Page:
Loan translation or calque (Crystal 1987) can be defined as a process whereby a new word is formed from the word for word translation of the individual parts of a donor language word. It is part of loan shift, which is a type of borrowing where an existing material is moved from one set of circumstances to another. In Cameroon English, loan translation does not only yield words which are literal translations from French, like "minister of State" (French: ministre d'Etat) "chief minister"; it also causes most French words which are similar in structure to be used as equivalents, irrespective of the standard meaning of these words. For example, the English words "controller", "align" are instantly used as equivalents for the French words "contrôleur", "aligner", irrespective of the context of use. Needless to say that such translations sometimes interfere with existing words; for example, the word "secretary of state" renders the French word "secrétaire d'Etat" (official occupying second position in a Cameroon government department) and therefore differs from the standard word "secretary of State (which refers to the official occupying the top position in a British/American government department).
A count of such items in the corpus gives a total of 225, a sample of which are listed below, together with an instance of their usage.
Align a child (French: aligner un enfant): to register
the birth of a child so as to be granted family allowances
Civil servants rush to align their children so that their taxes are reduced
Attestation of presentation of the original of a diploma
(French. attestation de présentation de l'original d'un
diplôme): document attesting the origin of a diploma; authentication
Candidates' file shall comprise the following documents: a copy of birth certificate, a 5,000 money order, copies of secondary school diplomas, and an attestation of presentation of the original of the highest diploma.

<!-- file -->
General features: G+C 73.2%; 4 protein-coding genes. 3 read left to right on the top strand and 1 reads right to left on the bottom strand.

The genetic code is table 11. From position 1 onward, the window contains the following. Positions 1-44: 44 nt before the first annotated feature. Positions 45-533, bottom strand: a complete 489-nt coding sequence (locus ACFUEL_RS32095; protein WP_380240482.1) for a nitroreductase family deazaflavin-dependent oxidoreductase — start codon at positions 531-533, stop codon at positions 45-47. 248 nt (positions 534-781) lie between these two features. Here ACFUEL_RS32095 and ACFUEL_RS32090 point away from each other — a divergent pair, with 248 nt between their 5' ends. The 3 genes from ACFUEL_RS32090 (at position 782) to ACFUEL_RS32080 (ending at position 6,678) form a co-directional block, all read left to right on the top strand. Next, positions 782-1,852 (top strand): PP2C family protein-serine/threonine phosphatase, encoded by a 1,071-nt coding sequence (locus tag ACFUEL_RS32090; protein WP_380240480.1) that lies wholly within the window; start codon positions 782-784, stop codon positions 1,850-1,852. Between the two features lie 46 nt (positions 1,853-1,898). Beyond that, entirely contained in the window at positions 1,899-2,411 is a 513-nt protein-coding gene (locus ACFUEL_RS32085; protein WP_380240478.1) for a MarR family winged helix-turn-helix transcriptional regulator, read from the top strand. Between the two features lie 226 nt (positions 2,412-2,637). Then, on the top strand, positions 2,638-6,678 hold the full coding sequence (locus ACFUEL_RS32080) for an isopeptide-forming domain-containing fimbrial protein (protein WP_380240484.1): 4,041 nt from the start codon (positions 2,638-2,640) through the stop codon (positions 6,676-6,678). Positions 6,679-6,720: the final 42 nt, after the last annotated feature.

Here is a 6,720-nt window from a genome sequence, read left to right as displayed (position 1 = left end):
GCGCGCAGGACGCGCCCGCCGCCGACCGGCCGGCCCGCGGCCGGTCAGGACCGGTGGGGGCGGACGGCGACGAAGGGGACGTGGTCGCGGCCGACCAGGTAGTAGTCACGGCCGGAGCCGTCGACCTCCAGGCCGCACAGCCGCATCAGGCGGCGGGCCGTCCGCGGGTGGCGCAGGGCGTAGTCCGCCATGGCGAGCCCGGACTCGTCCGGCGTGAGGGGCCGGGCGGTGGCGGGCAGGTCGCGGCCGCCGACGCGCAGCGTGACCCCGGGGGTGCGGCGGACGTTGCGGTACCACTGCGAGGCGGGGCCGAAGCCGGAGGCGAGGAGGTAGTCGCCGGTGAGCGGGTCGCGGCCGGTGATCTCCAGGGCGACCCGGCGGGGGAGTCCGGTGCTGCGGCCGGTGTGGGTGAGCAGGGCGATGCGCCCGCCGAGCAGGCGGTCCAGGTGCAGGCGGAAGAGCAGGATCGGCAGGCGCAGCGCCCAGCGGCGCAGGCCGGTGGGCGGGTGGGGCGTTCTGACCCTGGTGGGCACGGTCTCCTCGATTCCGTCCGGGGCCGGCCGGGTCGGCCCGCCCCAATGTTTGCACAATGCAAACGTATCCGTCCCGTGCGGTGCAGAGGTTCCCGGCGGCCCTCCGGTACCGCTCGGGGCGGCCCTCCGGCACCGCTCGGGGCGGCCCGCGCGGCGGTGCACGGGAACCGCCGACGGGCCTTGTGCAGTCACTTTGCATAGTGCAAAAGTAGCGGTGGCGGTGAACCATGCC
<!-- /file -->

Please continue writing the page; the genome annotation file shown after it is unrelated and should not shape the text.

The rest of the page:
Gendarmerie territorial brigade (French: brigade de
gendarmerie territoriale): gendarmes' office at the divisional
The assailants attacked ... a gendarmerie territorial brigade where its commander Samaki was shot dead and arms carted away.
Financial controller (French: contrôleur financier):
The former treasurer was appointed financial controller of the Ministry of Agriculture
co-épouse): wife in a polygamous set-up
The secretary phoned this morning to tell you that her co-wife got a baby last night and that she was attending to her. So she may not come to work today.
Decision (French: décision): work contract for
low level State employees like drivers, cleaners, porters, etc.
Immediately his decision was signed, he took up duties, and since then he has been receiving his salary every month.
Delegation (French: délégation): branch
of government employment which handles, at the level of a province,
the affairs of a given State department
The former head of the Examinations service was recently appointed delegate at the Littoral provincial delegation for Education.
Dispensary (French: dispensaire): medical establisment
headed by a State registered nurse
There is no need staying indoors and drinking such concoctions. You better go to the dispensary.
Life certificate (French: certificat de vie): certificate
indicating the size of one's family
As for your family allowance file, you should include the birth certificate of each child and a life certificate, which can be obtained from the police station of your area of residence
Nomination (French: nomination): appointment
Did you follow the nominations on the radio last night? It appears John is nominated chief of service?
Prolongation (French: prolongation): extra time
The match ended in a draw, and so the two teams were called upon to play prolongation for 30 minutes
Receiver (French: receveur): State revenue paymaster
for a division
If you can't cash your pay voucher, why don't you go to the treasury and talk to the receiver?
Sub-prefet (French: sous-prefet): officer in charge of a third-level territorial unit (see commandant above)
Text d'application (French: texte d'application) standing